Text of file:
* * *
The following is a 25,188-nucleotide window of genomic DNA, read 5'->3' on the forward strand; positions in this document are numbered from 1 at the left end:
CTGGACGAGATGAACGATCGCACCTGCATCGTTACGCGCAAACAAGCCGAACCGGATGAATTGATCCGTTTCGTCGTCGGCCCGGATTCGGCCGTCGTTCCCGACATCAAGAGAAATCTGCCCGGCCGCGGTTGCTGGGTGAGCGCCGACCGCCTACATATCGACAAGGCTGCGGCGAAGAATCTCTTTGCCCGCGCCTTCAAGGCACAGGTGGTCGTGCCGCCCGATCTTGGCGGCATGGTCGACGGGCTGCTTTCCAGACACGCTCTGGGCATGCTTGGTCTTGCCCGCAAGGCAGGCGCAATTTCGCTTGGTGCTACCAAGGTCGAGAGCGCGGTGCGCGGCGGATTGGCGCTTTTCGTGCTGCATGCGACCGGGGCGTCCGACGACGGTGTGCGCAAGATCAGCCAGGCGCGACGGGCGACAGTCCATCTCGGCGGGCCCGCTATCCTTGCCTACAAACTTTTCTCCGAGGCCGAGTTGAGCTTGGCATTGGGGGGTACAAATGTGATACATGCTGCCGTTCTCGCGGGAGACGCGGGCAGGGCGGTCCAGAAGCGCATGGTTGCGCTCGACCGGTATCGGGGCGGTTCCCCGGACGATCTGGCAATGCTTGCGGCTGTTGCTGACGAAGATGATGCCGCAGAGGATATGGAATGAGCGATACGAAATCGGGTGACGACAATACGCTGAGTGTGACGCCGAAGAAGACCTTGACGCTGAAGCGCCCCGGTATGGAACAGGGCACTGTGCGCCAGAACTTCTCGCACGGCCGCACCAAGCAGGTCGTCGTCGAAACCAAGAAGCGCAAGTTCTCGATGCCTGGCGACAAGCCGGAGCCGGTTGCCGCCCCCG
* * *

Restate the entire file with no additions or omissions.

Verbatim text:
The following is a 25,188-nucleotide window of genomic DNA, read 5'->3' on the forward strand; positions in this document are numbered from 1 at the left end:
CTGGACGAGATGAACGATCGCACCTGCATCGTTACGCGCAAACAAGCCGAACCGGATGAATTGATCCGTTTCGTCGTCGGCCCGGATTCGGCCGTCGTTCCCGACATCAAGAGAAATCTGCCCGGCCGCGGTTGCTGGGTGAGCGCCGACCGCCTACATATCGACAAGGCTGCGGCGAAGAATCTCTTTGCCCGCGCCTTCAAGGCACAGGTGGTCGTGCCGCCCGATCTTGGCGGCATGGTCGACGGGCTGCTTTCCAGACACGCTCTGGGCATGCTTGGTCTTGCCCGCAAGGCAGGCGCAATTTCGCTTGGTGCTACCAAGGTCGAGAGCGCGGTGCGCGGCGGATTGGCGCTTTTCGTGCTGCATGCGACCGGGGCGTCCGACGACGGTGTGCGCAAGATCAGCCAGGCGCGACGGGCGACAGTCCATCTCGGCGGGCCCGCTATCCTTGCCTACAAACTTTTCTCCGAGGCCGAGTTGAGCTTGGCATTGGGGGGTACAAATGTGATACATGCTGCCGTTCTCGCGGGAGACGCGGGCAGGGCGGTCCAGAAGCGCATGGTTGCGCTCGACCGGTATCGGGGCGGTTCCCCGGACGATCTGGCAATGCTTGCGGCTGTTGCTGACGAAGATGATGCCGCAGAGGATATGGAATGAGCGATACGAAATCGGGTGACGACAATACGCTGAGTGTGACGCCGAAGAAGACCTTGACGCTGAAGCGCCCCGGTATGGAACAGGGCACTGTGCGCCAGAACTTCTCGCACGGCCGCACCAAGCAGGTCGTCGTCGAAACCAAGAAGCGCAAGTTCTCGATGCCTGGCGACAAGCCGGAGCCGGTTGCCGCCCCCG